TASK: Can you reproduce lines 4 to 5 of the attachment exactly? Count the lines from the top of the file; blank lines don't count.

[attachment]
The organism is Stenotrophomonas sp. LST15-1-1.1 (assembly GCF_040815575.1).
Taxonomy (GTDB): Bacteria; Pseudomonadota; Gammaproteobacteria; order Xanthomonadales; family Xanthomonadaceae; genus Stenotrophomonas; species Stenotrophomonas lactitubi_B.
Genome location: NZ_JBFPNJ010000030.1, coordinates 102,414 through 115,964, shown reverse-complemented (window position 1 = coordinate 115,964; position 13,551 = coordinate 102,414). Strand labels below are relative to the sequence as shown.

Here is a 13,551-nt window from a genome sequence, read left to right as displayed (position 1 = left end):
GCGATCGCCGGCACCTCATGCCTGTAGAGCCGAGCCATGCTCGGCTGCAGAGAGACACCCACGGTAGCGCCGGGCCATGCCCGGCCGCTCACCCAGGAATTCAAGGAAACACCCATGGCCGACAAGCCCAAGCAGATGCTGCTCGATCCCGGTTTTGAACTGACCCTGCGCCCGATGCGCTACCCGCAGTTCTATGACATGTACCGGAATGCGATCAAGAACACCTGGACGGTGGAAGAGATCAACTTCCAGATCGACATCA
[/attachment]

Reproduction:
Here is a 13,551-nt window from a genome sequence, read left to right as displayed (position 1 = left end):
GCGATCGCCGGCACCTCATGCCTGTAGAGCCGAGCCATGCTCGGCTGCAGAGAGACACCCACGGTAGCGCCGGGCCATGCCCGGCCGCTCACCCAGGAATTCAAGGAAACACCCATGGCCGACAAGCCCAAGCAGATGCTGCTCGATCCCGGTTTTGAACTGACCCTGCGCCCGATGCGCTACCCGCAGTTCTATGACATGTACCGGAATGCGATCAAGAACACCTGGACGGTGGAAGAGATCAACTTCCAGATCGACATCA